Book Review: The Great Treasury of Christmas Comic Book Stories
Multiple authors, originally printed 1944-1962, editor Craig Yoe, collection released 2018
I stumbled across this ahead of the season this year, and I'm glad I did. Now I can warn you. It's not bad for what it is, but it is not for "children of all ages."
This book is for:
- Comic strip historians
- Adults with a specific interest in vintage/historical comic books
- Adults with a specific interest in vintage illustration/illustrators
- Grandparents (really, great-grandparents) looking for a gift that their grandchild will neither like nor understand.
It's a fairly wide-ranging collection, but none of it is great. A few of the stories are not bad: one about some polar bears who want to help Santa but keep messing up is fine. One about Santa visiting an animal Christmas party where there is a Santa costume contest is pretty cute. Another stars a gnome and the Easter Bunny and they create ice cream snow to save a magic weather machine. It doesn't make much more sense in context, but it's sweet and fun.
There's a very compressed but adequate adaptation of A Christmas Carol, but there are tons of good adaptations out there. Also an okay illustrated version of 'Twas the Night Before Christmas.
However, a lot of the stories are either extremely surreal, weirdly dated, or both.
Sometimes the weirdness is at least interesting - I don't think the story of a bunch of elves that look like naked toddlers creating Santa's suit out of a friendly giant's coat is actually good, but it is bizarre enough to be intriguing. More often they are disjointed stories where the story is haphazard or nonexistent and doesn't seem to have a point.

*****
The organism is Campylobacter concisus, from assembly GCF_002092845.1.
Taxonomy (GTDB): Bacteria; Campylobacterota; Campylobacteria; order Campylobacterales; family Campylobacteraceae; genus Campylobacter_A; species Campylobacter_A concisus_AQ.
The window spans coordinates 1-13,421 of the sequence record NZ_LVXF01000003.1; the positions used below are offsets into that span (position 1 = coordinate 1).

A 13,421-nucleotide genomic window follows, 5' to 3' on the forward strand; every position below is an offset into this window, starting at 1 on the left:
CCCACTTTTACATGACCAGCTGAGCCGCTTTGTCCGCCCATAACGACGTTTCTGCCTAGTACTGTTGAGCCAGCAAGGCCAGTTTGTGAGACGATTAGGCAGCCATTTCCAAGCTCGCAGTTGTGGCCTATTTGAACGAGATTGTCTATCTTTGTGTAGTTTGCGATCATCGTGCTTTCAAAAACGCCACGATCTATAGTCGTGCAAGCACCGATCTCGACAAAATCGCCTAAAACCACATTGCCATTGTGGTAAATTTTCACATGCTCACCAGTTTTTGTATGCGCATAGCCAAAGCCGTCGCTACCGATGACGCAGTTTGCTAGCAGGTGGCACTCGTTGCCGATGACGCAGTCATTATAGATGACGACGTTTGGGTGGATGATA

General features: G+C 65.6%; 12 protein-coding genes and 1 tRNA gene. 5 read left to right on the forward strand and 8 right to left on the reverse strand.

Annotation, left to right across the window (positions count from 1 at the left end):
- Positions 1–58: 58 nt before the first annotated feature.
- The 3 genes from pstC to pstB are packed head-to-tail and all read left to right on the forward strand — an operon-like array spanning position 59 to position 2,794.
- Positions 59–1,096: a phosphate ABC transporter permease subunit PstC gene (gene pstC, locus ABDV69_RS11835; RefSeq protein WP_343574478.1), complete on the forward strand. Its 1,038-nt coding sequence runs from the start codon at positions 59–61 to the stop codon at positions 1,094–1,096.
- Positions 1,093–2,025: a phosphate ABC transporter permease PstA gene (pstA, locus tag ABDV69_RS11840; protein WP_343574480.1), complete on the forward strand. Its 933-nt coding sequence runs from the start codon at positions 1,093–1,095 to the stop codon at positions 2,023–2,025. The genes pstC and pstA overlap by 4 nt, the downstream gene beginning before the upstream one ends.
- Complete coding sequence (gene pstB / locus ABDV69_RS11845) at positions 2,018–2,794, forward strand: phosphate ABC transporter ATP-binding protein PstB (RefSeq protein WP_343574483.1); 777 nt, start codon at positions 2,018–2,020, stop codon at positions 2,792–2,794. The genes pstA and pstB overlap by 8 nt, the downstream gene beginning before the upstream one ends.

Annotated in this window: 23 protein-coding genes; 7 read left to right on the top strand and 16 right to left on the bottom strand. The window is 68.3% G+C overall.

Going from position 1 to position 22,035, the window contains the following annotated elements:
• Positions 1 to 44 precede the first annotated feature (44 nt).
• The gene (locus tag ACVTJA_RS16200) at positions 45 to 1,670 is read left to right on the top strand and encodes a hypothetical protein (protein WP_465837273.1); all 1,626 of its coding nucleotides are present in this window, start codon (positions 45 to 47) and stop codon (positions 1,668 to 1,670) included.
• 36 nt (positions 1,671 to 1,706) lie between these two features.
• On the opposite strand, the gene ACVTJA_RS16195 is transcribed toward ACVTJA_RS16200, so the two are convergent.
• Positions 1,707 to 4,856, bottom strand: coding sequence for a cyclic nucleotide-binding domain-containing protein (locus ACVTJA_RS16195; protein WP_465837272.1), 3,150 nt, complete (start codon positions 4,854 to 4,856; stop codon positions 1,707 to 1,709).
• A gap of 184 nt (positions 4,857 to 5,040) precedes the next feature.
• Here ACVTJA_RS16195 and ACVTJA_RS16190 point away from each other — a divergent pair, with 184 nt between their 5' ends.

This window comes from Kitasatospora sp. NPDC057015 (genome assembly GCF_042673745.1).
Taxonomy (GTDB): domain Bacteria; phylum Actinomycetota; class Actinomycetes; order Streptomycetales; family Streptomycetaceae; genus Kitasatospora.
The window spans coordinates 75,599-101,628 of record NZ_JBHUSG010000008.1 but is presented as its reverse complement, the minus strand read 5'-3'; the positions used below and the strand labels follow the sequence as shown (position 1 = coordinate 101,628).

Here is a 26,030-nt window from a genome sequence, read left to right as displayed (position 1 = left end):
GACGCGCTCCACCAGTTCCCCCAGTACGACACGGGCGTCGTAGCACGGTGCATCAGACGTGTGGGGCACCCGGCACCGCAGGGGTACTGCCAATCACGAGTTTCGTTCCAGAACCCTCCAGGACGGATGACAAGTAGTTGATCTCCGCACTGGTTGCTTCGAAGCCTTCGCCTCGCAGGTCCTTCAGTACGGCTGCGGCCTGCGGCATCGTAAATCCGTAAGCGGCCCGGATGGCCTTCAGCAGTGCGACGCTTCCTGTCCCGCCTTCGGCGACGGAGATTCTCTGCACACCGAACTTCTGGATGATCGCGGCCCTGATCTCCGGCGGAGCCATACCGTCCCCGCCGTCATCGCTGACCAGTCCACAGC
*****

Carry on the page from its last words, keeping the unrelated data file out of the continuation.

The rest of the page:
There's one where the punchline is about army surplus rockets - probably made more sense in 1947. I believe the comic historians when they tell me "Lil' Tomboy" was important at the time, but her whole deal seems like it would need too much explanation for a modern kid to easily enjoy.
There's one that's almost good about a tiny deer who wants to pull a sleigh, but it's marred by the plot hinging on a toy for a "lame boy" who we never actually see or find out more about. Awkward.
Most of the stories fall in this mediocre-to-boring middle ground, but a few are just plain bad. There's a parody of 'Twas the Night Before Christmas starring a character called "Atomic Mouse." The writing (and forced rhyming) on that one is painful. There are a couple that follow kids on a "maybe it was a dream" adventures, but they're full of baffling plot twists and dated character tropes and situations.
There's a surprisingly violent story set in Toyland where the resolution makes no sense. And there's an actual illustrated bit of the Bible at the end, which is mostly hilarious because of all the blond white people.
Fans of classic cartooning and vintage illustration could probably find a lot to like in the art here - they even maintain original printing and coloring errors. But no one should read this for the writing.